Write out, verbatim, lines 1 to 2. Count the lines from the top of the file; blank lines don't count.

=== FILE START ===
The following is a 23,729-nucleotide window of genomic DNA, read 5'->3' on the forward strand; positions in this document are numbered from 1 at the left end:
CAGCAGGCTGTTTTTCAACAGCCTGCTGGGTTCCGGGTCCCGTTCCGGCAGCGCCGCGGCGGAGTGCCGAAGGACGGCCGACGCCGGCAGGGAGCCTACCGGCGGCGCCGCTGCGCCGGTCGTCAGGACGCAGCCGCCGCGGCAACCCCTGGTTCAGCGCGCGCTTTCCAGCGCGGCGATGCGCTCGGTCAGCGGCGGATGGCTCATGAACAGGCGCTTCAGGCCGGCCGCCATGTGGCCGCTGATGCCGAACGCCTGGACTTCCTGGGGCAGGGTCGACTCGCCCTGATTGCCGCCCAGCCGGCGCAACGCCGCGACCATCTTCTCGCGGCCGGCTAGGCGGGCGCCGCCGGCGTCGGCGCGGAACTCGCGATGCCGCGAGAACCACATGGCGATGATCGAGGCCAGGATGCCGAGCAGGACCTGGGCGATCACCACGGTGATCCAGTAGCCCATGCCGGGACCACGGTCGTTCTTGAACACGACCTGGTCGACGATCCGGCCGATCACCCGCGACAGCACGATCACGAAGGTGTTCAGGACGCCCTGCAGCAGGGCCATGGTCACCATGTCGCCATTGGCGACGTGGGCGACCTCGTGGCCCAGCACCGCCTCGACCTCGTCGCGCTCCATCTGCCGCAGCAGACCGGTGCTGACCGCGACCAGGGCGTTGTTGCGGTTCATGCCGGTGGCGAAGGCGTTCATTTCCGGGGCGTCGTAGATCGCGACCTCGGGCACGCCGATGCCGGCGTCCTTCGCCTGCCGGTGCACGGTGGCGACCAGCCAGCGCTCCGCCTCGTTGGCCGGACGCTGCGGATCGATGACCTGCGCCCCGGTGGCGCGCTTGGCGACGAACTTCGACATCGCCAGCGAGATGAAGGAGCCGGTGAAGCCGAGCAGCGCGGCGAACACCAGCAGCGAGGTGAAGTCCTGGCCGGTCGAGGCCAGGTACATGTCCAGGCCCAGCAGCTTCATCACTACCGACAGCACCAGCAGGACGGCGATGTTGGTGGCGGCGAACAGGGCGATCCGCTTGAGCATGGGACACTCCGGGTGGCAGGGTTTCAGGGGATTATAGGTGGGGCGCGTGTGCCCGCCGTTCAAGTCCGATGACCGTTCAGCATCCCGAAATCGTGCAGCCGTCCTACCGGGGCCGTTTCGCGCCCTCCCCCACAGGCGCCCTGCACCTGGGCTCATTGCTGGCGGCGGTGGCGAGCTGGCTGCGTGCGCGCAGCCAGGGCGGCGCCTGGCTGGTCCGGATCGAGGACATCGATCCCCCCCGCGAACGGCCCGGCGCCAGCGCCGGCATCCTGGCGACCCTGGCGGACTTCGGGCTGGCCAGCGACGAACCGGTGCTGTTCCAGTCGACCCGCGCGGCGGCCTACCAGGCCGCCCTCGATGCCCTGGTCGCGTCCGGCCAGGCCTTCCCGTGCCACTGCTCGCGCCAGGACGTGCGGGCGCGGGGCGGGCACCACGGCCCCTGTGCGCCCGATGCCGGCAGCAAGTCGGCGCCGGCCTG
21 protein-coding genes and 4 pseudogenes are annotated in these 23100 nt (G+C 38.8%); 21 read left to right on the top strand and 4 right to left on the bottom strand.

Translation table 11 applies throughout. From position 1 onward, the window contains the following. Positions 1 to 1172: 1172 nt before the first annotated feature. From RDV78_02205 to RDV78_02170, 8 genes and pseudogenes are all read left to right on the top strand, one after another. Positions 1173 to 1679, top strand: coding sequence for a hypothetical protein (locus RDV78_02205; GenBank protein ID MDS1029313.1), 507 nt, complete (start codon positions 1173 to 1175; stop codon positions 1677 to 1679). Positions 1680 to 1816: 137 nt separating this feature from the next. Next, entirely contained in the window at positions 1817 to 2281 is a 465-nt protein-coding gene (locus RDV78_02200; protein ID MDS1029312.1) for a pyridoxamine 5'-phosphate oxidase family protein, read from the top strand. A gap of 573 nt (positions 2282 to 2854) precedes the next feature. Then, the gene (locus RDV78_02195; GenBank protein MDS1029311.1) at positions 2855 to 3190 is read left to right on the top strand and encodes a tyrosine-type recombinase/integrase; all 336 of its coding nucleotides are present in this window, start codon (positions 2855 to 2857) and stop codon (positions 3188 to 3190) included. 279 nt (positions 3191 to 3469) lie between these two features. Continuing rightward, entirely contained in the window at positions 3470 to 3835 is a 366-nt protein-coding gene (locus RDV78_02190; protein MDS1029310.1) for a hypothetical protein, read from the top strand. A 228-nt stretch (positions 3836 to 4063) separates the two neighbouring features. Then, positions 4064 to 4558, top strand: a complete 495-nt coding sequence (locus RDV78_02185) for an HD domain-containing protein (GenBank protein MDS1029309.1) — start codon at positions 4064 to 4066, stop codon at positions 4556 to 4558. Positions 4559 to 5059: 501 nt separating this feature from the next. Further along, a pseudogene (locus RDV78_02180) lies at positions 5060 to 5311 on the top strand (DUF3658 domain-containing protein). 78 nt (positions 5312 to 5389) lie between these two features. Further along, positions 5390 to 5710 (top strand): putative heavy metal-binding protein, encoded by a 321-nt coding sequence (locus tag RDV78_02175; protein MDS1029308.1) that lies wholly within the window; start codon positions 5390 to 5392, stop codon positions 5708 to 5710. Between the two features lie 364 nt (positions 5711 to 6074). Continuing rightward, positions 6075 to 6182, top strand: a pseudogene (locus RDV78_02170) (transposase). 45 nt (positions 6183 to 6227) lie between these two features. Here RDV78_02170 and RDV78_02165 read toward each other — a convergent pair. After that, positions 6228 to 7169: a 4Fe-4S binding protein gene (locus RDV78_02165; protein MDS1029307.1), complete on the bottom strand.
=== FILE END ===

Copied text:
The following is a 23,729-nucleotide window of genomic DNA, read 5'->3' on the forward strand; positions in this document are numbered from 1 at the left end:
CAGCAGGCTGTTTTTCAACAGCCTGCTGGGTTCCGGGTCCCGTTCCGGCAGCGCCGCGGCGGAGTGCCGAAGGACGGCCGACGCCGGCAGGGAGCCTACCGGCGGCGCCGCTGCGCCGGTCGTCAGGACGCAGCCGCCGCGGCAACCCCTGGTTCAGCGCGCGCTTTCCAGCGCGGCGATGCGCTCGGTCAGCGGCGGATGGCTCATGAACAGGCGCTTCAGGCCGGCCGCCATGTGGCCGCTGATGCCGAACGCCTGGACTTCCTGGGGCAGGGTCGACTCGCCCTGATTGCCGCCCAGCCGGCGCAACGCCGCGACCATCTTCTCGCGGCCGGCTAGGCGGGCGCCGCCGGCGTCGGCGCGGAACTCGCGATGCCGCGAGAACCACATGGCGATGATCGAGGCCAGGATGCCGAGCAGGACCTGGGCGATCACCACGGTGATCCAGTAGCCCATGCCGGGACCACGGTCGTTCTTGAACACGACCTGGTCGACGATCCGGCCGATCACCCGCGACAGCACGATCACGAAGGTGTTCAGGACGCCCTGCAGCAGGGCCATGGTCACCATGTCGCCATTGGCGACGTGGGCGACCTCGTGGCCCAGCACCGCCTCGACCTCGTCGCGCTCCATCTGCCGCAGCAGACCGGTGCTGACCGCGACCAGGGCGTTGTTGCGGTTCATGCCGGTGGCGAAGGCGTTCATTTCCGGGGCGTCGTAGATCGCGACCTCGGGCACGCCGATGCCGGCGTCCTTCGCCTGCCGGTGCACGGTGGCGACCAGCCAGCGCTCCGCCTCGTTGGCCGGACGCTGCGGATCGATGACCTGCGCCCCGGTGGCGCGCTTGGCGACGAACTTCGACATCGCCAGCGAGATGAAGGAGCCGGTGAAGCCGAGCAGCGCGGCGAACACCAGCAGCGAGGTGAAGTCCTGGCCGGTCGAGGCCAGGTACATGTCCAGGCCCAGCAGCTTCATCACTACCGACAGCACCAGCAGGACGGCGATGTTGGTGGCGGCGAACAGGGCGATCCGCTTGAGCATGGGACACTCCGGGTGGCAGGGTTTCAGGGGATTATAGGTGGGGCGCGTGTGCCCGCCGTTCAAGTCCGATGACCGTTCAGCATCCCGAAATCGTGCAGCCGTCCTACCGGGGCCGTTTCGCGCCCTCCCCCACAGGCGCCCTGCACCTGGGCTCATTGCTGGCGGCGGTGGCGAGCTGGCTGCGTGCGCGCAGCCAGGGCGGCGCCTGGCTGGTCCGGATCGAGGACATCGATCCCCCCCGCGAACGGCCCGGCGCCAGCGCCGGCATCCTGGCGACCCTGGCGGACTTCGGGCTGGCCAGCGACGAACCGGTGCTGTTCCAGTCGACCCGCGCGGCGGCCTACCAGGCCGCCCTCGATGCCCTGGTCGCGTCCGGCCAGGCCTTCCCGTGCCACTGCTCGCGCCAGGACGTGCGGGCGCGGGGCGGGCACCACGGCCCCTGTGCGCCCGATGCCGGCAGCAAGTCGGCGCCGGCCTG